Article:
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DUIs and Troubling Trends in Carroll County, Maryland

The new State’s Attorneys regime in Carroll County is acting with little respect towards the legal process and the bench, at present, is letting them get away with it. We were in Court for trial last week for what was a rather innocuous DUI case. We were there to try the case as there were several triable issues.   When I approached the prosecutor she made an offer on the case. I told her it is a trial and to let me know when her officers arrive. The prosecutor agreed and we all waited.

Later on the prosecutor approached me and offered the lower DWI count as a plea deal. I asked her why she was doing that; she said her officer is unavailable. She then said that if we do not take her offer that she will just drop the charges and re-file. I told her to do what she needs to do but that she is setting a dangerous precedent by handling the case this way.

The dirty pool that the prosecutor is doing here is they are dropping the charges solely with the intent to re-file at a later point when the officer is available. They are circumventing the Judge’s authority to deny a postponement by simply dropping the charges such that the Judge has no say in the matter. In any other jurisdiction the prosecutor would ask the Judge for a postponement. If the Judge denies that postponement request then the state is forced to drop their case. The state prosecutor is attempting to work around that by dropping the charges here.

In my opinion and that of many other defense lawyers, this is a very dirty and dangerous practice. It shows a true lack of respect for the process. It also shows that they have no care for those charged with crimes, whether wrongfully or not. Many lawyers have argued multiple times in this jurisdiction to dismiss the charges with prejudice such they cannot be brought back. The Judges in Carroll County unfortunately are condoning this dubious behavior by the State.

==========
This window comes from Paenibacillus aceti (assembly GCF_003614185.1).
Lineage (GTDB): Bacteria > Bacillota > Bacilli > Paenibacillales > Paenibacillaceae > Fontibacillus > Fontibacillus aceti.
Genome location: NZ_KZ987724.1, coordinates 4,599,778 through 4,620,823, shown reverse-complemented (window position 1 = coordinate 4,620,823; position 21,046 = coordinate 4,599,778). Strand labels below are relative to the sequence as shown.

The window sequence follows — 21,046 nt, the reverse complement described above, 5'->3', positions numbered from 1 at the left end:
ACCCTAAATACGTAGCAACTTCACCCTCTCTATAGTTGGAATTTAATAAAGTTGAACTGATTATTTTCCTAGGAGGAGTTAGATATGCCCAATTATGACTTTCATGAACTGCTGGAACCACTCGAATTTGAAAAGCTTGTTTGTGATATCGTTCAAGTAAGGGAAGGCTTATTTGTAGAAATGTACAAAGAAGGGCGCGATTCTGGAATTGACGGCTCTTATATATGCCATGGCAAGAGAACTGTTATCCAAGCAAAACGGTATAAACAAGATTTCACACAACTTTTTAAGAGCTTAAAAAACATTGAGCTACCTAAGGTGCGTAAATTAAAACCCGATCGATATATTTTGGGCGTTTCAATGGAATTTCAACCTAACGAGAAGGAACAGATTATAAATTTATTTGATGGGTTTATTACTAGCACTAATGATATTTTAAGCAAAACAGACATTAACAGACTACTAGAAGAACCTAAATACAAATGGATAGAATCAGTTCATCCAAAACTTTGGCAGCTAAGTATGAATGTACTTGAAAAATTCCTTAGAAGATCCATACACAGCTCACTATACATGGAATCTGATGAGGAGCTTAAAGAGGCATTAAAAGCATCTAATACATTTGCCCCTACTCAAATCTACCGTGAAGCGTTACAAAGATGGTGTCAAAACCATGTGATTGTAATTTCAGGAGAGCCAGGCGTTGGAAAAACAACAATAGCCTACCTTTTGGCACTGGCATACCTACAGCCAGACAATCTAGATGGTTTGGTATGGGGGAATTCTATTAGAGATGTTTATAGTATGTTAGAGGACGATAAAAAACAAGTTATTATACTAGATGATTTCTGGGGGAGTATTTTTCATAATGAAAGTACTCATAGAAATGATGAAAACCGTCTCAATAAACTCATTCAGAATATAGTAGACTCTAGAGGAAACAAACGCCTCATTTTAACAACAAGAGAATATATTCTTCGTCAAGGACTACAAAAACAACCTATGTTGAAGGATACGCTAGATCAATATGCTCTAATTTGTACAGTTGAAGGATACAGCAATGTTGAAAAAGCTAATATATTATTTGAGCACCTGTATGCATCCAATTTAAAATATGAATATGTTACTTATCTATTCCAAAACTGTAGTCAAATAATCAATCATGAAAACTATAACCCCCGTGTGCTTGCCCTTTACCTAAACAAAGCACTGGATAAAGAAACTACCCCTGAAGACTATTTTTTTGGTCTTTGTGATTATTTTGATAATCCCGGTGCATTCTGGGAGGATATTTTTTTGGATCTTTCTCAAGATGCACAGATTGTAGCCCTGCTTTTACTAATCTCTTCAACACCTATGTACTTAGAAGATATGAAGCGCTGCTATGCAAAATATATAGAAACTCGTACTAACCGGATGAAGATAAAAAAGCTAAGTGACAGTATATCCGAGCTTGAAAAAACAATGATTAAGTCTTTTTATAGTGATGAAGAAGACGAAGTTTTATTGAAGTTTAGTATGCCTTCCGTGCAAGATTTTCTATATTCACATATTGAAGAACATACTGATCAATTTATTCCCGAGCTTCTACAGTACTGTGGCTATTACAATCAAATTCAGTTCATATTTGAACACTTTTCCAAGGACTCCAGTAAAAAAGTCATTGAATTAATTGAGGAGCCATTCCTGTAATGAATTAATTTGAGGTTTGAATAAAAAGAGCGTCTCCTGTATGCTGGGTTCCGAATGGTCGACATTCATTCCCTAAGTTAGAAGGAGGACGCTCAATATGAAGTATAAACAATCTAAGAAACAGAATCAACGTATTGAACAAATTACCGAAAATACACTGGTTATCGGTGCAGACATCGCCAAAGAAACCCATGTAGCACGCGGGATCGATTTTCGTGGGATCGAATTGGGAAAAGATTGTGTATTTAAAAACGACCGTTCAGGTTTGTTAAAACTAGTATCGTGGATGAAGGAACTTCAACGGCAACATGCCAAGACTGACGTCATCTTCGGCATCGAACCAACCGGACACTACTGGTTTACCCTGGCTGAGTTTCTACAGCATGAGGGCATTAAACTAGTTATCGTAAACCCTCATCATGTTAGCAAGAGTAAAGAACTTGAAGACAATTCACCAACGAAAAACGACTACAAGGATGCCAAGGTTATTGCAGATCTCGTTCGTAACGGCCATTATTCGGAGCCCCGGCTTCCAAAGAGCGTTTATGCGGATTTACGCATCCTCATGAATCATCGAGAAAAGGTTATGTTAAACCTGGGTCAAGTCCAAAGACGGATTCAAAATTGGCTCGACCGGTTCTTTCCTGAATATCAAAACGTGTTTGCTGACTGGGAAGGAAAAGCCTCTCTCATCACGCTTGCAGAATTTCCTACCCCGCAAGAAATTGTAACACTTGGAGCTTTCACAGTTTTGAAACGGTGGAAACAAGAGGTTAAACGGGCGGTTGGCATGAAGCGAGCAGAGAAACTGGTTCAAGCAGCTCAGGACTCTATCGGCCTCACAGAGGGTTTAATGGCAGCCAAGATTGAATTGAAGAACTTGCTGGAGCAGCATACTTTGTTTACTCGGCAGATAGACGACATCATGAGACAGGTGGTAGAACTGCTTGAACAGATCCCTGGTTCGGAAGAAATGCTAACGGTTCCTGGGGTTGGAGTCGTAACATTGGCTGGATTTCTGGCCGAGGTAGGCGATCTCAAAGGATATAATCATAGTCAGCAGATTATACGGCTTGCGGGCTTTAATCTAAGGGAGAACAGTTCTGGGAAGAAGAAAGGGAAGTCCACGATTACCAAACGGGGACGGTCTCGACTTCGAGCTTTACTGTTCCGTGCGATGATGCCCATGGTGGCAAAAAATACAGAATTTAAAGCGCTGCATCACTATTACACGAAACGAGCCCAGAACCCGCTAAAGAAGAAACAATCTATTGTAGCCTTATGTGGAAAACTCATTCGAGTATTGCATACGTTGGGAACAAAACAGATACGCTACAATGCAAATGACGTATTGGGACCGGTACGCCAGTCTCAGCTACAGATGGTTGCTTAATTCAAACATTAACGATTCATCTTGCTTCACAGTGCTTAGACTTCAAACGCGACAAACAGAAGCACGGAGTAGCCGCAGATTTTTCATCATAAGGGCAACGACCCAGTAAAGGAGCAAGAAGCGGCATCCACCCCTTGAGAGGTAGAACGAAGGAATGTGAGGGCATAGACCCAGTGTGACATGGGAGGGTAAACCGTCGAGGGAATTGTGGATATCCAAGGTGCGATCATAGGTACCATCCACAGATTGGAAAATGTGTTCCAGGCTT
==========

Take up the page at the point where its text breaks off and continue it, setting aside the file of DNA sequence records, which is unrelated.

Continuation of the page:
The precedent being set is that no matter the reason, if the State cannot make their case they can just drop the charges and get another day in court. This causes people out on bond to possibly post a new bond. It causes the Defendants to have to deal with being served again and to prolong the anticipation of another court date. All because the prosecutor was not prepared. Happily, in the Circuit Court there is case law that forbids this behavior but until the case makes it to the Circuit Court, it is up to the Judges of the District Court to control this poor behavior.

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How to get arrested for DUI in Maryland when not driving a car:

After an accident the police show up to sort out the details; but what if the cops smell alcohol on somebody’s breath and charge them with DUI without carefully determining who was actually driving the car? That is what happened on our case this week. Our client was involved in an auto accident and the police somehow surmised that our client was driving when in reality he was not the driver. Then the case becomes a matter of the State trying to prove the Defendant was the driver and the defense proving it was somebody else.